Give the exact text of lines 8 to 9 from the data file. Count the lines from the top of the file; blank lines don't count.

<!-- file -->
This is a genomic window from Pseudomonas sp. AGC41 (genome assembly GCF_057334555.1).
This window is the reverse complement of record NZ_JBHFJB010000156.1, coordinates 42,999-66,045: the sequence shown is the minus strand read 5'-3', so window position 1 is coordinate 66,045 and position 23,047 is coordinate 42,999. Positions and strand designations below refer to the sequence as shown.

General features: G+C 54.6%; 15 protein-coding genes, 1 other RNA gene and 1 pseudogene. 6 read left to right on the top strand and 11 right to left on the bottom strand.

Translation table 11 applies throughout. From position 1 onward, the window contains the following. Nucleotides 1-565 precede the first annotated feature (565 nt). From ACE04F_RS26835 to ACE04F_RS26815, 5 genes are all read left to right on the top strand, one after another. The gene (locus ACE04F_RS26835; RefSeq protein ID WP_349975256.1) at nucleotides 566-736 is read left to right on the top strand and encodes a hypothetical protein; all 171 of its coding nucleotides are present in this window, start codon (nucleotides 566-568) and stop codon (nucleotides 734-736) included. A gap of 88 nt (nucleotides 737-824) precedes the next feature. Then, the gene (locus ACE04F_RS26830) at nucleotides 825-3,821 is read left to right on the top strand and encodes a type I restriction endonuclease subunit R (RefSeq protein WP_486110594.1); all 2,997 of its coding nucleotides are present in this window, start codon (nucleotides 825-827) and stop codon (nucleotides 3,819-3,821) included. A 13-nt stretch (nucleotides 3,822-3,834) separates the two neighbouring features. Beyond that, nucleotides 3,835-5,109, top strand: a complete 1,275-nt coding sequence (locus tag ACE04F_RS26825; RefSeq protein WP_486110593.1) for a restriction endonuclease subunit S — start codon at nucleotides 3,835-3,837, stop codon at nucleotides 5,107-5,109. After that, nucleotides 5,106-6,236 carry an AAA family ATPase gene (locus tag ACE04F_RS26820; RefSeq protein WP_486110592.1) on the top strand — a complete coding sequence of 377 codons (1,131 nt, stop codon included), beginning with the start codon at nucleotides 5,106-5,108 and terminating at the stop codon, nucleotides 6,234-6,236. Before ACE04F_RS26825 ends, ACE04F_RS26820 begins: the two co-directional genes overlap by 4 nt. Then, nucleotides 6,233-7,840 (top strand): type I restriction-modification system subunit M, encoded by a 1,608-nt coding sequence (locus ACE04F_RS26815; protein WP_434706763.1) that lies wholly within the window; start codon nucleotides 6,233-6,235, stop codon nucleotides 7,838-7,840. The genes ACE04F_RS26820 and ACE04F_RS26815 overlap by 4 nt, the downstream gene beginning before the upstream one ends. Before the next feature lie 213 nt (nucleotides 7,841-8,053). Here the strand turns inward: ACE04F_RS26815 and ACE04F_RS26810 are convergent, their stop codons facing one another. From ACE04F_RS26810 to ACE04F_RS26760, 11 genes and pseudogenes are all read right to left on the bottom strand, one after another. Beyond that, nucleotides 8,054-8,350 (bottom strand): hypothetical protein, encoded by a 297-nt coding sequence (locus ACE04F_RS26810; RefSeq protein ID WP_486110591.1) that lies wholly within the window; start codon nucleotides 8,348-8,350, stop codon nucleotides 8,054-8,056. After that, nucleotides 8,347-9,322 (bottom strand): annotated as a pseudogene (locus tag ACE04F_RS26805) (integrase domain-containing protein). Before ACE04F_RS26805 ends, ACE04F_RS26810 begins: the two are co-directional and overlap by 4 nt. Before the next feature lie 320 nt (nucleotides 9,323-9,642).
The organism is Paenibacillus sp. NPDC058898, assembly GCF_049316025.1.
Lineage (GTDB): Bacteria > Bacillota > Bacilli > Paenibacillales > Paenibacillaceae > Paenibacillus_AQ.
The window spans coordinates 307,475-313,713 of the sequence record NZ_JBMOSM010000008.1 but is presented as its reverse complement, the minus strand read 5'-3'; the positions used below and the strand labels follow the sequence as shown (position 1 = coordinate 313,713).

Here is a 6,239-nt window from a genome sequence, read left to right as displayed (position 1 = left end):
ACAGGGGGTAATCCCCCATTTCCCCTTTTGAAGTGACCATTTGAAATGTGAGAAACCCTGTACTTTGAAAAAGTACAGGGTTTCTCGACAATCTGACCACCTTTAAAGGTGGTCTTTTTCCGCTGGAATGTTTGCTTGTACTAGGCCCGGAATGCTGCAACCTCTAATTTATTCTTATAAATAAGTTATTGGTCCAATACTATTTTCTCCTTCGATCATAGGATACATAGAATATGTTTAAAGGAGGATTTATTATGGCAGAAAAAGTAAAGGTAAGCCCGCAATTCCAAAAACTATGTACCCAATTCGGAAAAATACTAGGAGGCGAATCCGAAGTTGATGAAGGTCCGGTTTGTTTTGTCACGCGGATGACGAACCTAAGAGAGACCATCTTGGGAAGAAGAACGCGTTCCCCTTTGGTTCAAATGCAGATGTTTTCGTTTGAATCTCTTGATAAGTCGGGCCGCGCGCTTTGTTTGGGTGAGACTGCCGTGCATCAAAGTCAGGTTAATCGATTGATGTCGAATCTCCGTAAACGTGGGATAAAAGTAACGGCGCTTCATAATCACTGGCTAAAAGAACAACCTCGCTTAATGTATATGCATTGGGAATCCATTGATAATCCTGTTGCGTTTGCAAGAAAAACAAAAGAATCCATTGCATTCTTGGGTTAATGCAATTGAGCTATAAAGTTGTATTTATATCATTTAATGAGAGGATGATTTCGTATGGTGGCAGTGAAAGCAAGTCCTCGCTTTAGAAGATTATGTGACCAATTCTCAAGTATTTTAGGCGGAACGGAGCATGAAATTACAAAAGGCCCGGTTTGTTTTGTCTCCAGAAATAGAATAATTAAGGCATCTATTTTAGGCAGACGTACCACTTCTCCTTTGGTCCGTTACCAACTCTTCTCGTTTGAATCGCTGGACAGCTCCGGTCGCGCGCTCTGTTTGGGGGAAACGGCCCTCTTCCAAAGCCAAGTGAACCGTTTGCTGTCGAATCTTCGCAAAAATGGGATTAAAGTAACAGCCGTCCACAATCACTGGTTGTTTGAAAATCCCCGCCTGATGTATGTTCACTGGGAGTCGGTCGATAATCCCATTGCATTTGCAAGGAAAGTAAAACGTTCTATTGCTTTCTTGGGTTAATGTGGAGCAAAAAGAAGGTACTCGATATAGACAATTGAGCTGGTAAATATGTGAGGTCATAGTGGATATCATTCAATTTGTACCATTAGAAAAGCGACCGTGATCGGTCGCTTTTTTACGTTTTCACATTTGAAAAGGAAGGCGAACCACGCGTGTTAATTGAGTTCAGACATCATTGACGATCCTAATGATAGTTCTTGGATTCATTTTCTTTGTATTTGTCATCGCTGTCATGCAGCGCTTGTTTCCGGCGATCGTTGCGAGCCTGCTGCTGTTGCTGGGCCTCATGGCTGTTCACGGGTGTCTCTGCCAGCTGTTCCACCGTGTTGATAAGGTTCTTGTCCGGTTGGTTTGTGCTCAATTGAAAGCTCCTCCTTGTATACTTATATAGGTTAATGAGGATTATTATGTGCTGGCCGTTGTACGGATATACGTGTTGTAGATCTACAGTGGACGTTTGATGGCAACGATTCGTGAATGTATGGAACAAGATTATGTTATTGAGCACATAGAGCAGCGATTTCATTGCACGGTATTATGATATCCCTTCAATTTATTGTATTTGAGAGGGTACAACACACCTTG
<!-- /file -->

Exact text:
Here is a 6,239-nt window from a genome sequence, read left to right as displayed (position 1 = left end):
ACAGGGGGTAATCCCCCATTTCCCCTTTTGAAGTGACCATTTGAAATGTGAGAAACCCTGTACTTTGAAAAAGTACAGGGTTTCTCGACAATCTGACCACCTTTAAAGGTGGTCTTTTTCCGCTGGAATGTTTGCTTGTACTAGGCCCGGAATGCTGCAACCTCTAATTTATTCTTATAAATAAGTTATTGGTCCAATACTATTTTCTCCTTCGATCATAGGATACATAGAATATGTTTAAAGGAGGATTTATTATGGCAGAAAAAGTAAAGGTAAGCCCGCAATTCCAAAAACTATGTACCCAATTCGGAAAAATACTAGGAGGCGAATCCGAAGTTGATGAAGGTCCGGTTTGTTTTGTCACGCGGATGACGAACCTAAGAGAGACCATCTTGGGAAGAAGAACGCGTTCCCCTTTGGTTCAAATGCAGATGTTTTCGTTTGAATCTCTTGATAAGTCGGGCCGCGCGCTTTGTTTGGGTGAGACTGCCGTGCATCAAAGTCAGGTTAATCGATTGATGTCGAATCTCCGTAAACGTGGGATAAAAGTAACGGCGCTTCATAATCACTGGCTAAAAGAACAACCTCGCTTAATGTATATGCATTGGGAATCCATTGATAATCCTGTTGCGTTTGCAAGAAAAACAAAAGAATCCATTGCATTCTTGGGTTAATGCAATTGAGCTATAAAGTTGTATTTATATCATTTAATGAGAGGATGATTTCGTATGGTGGCAGTGAAAGCAAGTCCTCGCTTTAGAAGATTATGTGACCAATTCTCAAGTATTTTAGGCGGAACGGAGCATGAAATTACAAAAGGCCCGGTTTGTTTTGTCTCCAGAAATAGAATAATTAAGGCATCTATTTTAGGCAGACGTACCACTTCTCCTTTGGTCCGTTACCAACTCTTCTCGTTTGAATCGCTGGACAGCTCCGGTCGCGCGCTCTGTTTGGGGGAAACGGCCCTCTTCCAAAGCCAAGTGAACCGTTTGCTGTCGAATCTTCGCAAAAATGGGATTAAAGTAACAGCCGTCCACAATCACTGGTTGTTTGAAAATCCCCGCCTGATGTATGTTCACTGGGAGTCGGTCGATAATCCCATTGCATTTGCAAGGAAAGTAAAACGTTCTATTGCTTTCTTGGGTTAATGTGGAGCAAAAAGAAGGTACTCGATATAGACAATTGAGCTGGTAAATATGTGAGGTCATAGTGGATATCATTCAATTTGTACCATTAGAAAAGCGACCGTGATCGGTCGCTTTTTTACGTTTTCACATTTGAAAAGGAAGGCGAACCACGCGTGTTAATTGAGTTCAGACATCATTGACGATCCTAATGATAGTTCTTGGATTCATTTTCTTTGTATTTGTCATCGCTGTCATGCAGCGCTTGTTTCCGGCGATCGTTGCGAGCCTGCTGCTGTTGCTGGGCCTCATGGCTGTTCACGGGTGTCTCTGCCAGCTGTTCCACCGTGTTGATAAGGTTCTTGTCCGGTTGGTTTGTGCTCAATTGAAAGCTCCTCCTTGTATACTTATATAGGTTAATGAGGATTATTATGTGCTGGCCGTTGTACGGATATACGTGTTGTAGATCTACAGTGGACGTTTGATGGCAACGATTCGTGAATGTATGGAACAAGATTATGTTATTGAGCACATAGAGCAGCGATTTCATTGCACGGTATTATGATATCCCTTCAATTTATTGTATTTGAGAGGGTACAACACACCTTG